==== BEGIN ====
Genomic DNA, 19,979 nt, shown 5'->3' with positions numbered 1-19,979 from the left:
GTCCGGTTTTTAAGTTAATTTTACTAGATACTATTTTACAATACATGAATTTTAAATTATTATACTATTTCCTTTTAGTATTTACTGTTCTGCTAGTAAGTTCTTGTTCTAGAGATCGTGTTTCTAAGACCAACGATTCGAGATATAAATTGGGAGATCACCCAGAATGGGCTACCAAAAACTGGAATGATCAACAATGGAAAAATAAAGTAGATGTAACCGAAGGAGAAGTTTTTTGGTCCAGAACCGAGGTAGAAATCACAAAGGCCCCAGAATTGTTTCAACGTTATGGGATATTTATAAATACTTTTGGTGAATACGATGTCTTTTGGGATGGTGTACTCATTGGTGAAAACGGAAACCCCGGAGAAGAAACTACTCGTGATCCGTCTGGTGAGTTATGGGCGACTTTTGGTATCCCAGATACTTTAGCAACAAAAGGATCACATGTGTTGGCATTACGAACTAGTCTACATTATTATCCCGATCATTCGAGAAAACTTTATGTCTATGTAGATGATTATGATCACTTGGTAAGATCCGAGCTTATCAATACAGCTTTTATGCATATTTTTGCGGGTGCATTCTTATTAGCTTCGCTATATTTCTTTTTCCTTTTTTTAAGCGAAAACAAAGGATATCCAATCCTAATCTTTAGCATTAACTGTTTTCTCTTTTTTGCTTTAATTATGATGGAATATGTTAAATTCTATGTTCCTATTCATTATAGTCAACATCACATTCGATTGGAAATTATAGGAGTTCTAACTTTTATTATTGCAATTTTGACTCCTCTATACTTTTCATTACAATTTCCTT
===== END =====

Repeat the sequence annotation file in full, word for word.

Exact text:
Genomic DNA, 19,979 nt, shown 5'->3' with positions numbered 1-19,979 from the left:
GTCCGGTTTTTAAGTTAATTTTACTAGATACTATTTTACAATACATGAATTTTAAATTATTATACTATTTCCTTTTAGTATTTACTGTTCTGCTAGTAAGTTCTTGTTCTAGAGATCGTGTTTCTAAGACCAACGATTCGAGATATAAATTGGGAGATCACCCAGAATGGGCTACCAAAAACTGGAATGATCAACAATGGAAAAATAAAGTAGATGTAACCGAAGGAGAAGTTTTTTGGTCCAGAACCGAGGTAGAAATCACAAAGGCCCCAGAATTGTTTCAACGTTATGGGATATTTATAAATACTTTTGGTGAATACGATGTCTTTTGGGATGGTGTACTCATTGGTGAAAACGGAAACCCCGGAGAAGAAACTACTCGTGATCCGTCTGGTGAGTTATGGGCGACTTTTGGTATCCCAGATACTTTAGCAACAAAAGGATCACATGTGTTGGCATTACGAACTAGTCTACATTATTATCCCGATCATTCGAGAAAACTTTATGTCTATGTAGATGATTATGATCACTTGGTAAGATCCGAGCTTATCAATACAGCTTTTATGCATATTTTTGCGGGTGCATTCTTATTAGCTTCGCTATATTTCTTTTTCCTTTTTTTAAGCGAAAACAAAGGATATCCAATCCTAATCTTTAGCATTAACTGTTTTCTCTTTTTTGCTTTAATTATGATGGAATATGTTAAATTCTATGTTCCTATTCATTATAGTCAACATCACATTCGATTGGAAATTATAGGAGTTCTAACTTTTATTATTGCAATTTTGACTCCTCTATACTTTTCATTACAATTTCCTT